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Harper's Encyclopedia of United States History (ed. Benson Lossing) 1,404 0 Browse Search
George Meade, The Life and Letters of George Gordon Meade, Major-General United States Army (ed. George Gordon Meade) 200 0 Browse Search
C. Edwards Lester, Life and public services of Charles Sumner: Born Jan. 6, 1811. Died March 11, 1874. 188 0 Browse Search
Adam Badeau, Grant in peace: from Appomattox to Mount McGregor, a personal memoir 184 0 Browse Search
Horace Greeley, The American Conflict: A History of the Great Rebellion in the United States of America, 1860-65: its Causes, Incidents, and Results: Intended to exhibit especially its moral and political phases with the drift and progress of American opinion respecting human slavery from 1776 to the close of the War for the Union. Volume I. 174 0 Browse Search
Hon. J. L. M. Curry , LL.D., William Robertson Garrett , A. M. , Ph.D., Confederate Military History, a library of Confederate States Military History: Volume 1.1, Legal Justification of the South in secession, The South as a factor in the territorial expansion of the United States (ed. Clement Anselm Evans) 166 0 Browse Search
Colonel William Preston Johnston, The Life of General Albert Sidney Johnston : His Service in the Armies of the United States, the Republic of Texas, and the Confederate States. 164 0 Browse Search
Ulysses S. Grant, Personal Memoirs of U. S. Grant 132 0 Browse Search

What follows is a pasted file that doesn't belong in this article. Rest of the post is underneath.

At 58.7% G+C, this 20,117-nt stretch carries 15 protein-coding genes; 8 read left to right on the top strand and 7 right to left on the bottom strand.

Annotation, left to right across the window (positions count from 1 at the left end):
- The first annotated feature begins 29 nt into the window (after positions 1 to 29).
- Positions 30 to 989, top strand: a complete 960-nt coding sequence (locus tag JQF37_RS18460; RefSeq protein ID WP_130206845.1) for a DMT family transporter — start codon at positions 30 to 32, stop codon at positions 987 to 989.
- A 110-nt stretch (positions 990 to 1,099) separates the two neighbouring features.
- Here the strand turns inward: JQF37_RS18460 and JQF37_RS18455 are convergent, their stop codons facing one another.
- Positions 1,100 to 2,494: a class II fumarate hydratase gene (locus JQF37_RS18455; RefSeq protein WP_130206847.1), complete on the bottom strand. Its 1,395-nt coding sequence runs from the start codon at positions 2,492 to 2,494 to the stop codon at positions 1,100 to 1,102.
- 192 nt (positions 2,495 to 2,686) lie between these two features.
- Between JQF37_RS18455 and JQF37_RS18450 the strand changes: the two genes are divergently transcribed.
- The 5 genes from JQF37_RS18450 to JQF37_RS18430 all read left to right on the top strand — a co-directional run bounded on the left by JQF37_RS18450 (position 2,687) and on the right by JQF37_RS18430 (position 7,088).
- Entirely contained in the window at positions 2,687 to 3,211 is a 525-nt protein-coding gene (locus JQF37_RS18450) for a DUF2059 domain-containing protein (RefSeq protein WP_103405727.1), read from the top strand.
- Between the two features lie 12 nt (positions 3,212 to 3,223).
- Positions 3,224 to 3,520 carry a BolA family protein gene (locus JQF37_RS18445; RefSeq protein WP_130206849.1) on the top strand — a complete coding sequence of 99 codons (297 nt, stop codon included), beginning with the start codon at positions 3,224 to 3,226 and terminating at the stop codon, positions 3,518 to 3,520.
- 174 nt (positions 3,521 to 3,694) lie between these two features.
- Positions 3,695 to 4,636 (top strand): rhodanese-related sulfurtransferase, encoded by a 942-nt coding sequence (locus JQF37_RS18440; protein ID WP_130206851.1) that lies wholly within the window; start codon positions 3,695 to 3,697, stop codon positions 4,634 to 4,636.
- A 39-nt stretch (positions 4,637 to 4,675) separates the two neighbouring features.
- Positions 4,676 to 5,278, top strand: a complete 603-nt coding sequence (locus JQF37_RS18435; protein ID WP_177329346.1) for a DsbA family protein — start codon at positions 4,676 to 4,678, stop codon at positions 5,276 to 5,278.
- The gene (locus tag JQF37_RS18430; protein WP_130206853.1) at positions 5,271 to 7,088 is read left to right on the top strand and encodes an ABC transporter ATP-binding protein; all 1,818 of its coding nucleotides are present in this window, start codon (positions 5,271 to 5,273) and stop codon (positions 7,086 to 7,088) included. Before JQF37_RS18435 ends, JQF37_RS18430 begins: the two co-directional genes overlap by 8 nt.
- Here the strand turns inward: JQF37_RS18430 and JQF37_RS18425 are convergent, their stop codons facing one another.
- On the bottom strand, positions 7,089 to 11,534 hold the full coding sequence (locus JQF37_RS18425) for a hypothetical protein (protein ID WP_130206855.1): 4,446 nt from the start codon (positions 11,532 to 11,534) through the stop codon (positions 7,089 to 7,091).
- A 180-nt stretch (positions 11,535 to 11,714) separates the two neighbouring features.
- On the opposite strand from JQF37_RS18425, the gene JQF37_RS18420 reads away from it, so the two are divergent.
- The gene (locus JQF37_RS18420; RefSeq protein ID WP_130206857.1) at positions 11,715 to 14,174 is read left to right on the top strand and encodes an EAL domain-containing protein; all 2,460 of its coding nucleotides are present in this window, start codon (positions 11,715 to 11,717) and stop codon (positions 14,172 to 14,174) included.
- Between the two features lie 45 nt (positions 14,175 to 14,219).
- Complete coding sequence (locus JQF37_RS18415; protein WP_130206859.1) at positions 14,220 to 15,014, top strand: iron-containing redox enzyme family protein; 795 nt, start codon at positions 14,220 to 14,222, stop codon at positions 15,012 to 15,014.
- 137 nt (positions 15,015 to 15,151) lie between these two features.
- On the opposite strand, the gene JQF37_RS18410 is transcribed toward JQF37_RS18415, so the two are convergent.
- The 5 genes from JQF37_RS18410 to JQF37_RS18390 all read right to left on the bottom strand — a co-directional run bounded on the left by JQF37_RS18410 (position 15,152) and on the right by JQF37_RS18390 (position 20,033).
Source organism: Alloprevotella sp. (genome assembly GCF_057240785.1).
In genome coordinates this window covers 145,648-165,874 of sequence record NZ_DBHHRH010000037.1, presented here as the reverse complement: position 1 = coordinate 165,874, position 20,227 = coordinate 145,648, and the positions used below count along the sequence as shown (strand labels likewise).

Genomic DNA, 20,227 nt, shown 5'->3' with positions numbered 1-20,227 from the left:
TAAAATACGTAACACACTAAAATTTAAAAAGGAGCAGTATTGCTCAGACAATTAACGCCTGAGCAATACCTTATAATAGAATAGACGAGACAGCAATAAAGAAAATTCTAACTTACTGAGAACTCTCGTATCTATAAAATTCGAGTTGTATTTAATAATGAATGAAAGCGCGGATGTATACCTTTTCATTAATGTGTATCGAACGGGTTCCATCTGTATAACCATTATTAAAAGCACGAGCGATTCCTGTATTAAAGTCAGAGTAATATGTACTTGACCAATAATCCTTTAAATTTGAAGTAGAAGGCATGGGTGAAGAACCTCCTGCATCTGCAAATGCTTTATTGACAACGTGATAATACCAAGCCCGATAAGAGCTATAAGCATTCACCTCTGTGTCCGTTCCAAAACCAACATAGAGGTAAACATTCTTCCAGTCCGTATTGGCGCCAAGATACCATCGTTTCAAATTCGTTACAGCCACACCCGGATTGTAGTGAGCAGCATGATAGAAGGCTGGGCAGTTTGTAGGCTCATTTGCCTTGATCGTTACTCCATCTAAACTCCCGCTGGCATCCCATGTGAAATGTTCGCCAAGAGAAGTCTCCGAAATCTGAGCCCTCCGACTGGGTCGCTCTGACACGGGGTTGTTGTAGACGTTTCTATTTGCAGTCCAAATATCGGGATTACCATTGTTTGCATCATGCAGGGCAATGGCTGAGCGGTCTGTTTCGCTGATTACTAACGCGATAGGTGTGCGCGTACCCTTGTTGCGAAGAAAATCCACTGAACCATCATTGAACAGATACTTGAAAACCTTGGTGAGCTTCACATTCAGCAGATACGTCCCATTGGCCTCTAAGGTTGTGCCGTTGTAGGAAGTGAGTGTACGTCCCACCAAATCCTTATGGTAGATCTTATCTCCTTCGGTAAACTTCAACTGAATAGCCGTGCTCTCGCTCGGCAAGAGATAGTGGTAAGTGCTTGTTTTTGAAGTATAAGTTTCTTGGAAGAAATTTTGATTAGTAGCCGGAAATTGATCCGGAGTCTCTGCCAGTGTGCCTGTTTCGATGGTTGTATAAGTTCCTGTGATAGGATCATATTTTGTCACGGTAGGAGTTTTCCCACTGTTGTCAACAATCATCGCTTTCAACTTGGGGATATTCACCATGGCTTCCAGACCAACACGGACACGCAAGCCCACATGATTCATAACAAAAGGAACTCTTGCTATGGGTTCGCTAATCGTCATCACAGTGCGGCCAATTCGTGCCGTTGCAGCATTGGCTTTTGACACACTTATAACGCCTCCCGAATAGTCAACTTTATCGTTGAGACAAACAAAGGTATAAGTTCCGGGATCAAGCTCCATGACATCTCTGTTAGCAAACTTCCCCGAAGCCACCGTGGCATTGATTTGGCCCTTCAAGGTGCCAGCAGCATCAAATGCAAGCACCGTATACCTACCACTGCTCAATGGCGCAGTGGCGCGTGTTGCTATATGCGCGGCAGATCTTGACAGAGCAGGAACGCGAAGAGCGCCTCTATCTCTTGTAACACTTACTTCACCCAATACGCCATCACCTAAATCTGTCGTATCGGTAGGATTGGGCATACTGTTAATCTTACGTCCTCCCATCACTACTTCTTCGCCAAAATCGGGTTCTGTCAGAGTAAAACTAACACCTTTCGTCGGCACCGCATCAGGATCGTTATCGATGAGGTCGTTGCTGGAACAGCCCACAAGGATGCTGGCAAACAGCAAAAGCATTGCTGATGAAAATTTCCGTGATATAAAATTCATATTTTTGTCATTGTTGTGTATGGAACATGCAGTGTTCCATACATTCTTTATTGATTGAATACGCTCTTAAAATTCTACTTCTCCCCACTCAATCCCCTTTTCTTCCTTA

John M. Schofield, Forty-six years in the Army 100 0 Browse Search
James Buchanan, Buchanan's administration on the eve of the rebellion 100 0 Browse Search
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Browsing named entities in The writings of John Greenleaf Whittier, Volume 7. (ed. John Greenleaf Whittier). You can also browse the collection for Mexico (Mexico, Mexico) or search for Mexico (Mexico, Mexico) in all documents.

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The writings of John Greenleaf Whittier, Volume 7. (ed. John Greenleaf Whittier), The conflict with slavery (search)
f freedom by striking off the fetters of his own slaves, seven hundred in number. In an official letter from the Mexican Envoy of the British Government, dated Mexico, March, 1826, and addressed to the Right Hon. George Canning, the superiority of free over slave labor is clearly demonstrated by the following facts:— 1. The sugar and coffee cultivation of Mexico is almost exclusively confined to the great valley of Ceurnavaca and Cauntala Amilpas. 2. It is now carried on exclusively by the labor of free blacks. 3. It was formerly wholly sustained by the forced labor of slaves, purchased at Vera Cruz at $300 to $400 each. 4. Abolition in thisly been favorable to the former. See Brougham's Colonial Policy. Hodgdon's Letter to Jean Baptiste Say. Walch's Brazil. Official Letter of Hon. Mr. Ward, from Mexico. Dr. Dickson's Mitigation of Slavery. Franklin on The Peopling of Countries. Ramsay's Essay. Botham's Sugar Cultivation in Batavia. Marsden's History of Suniatra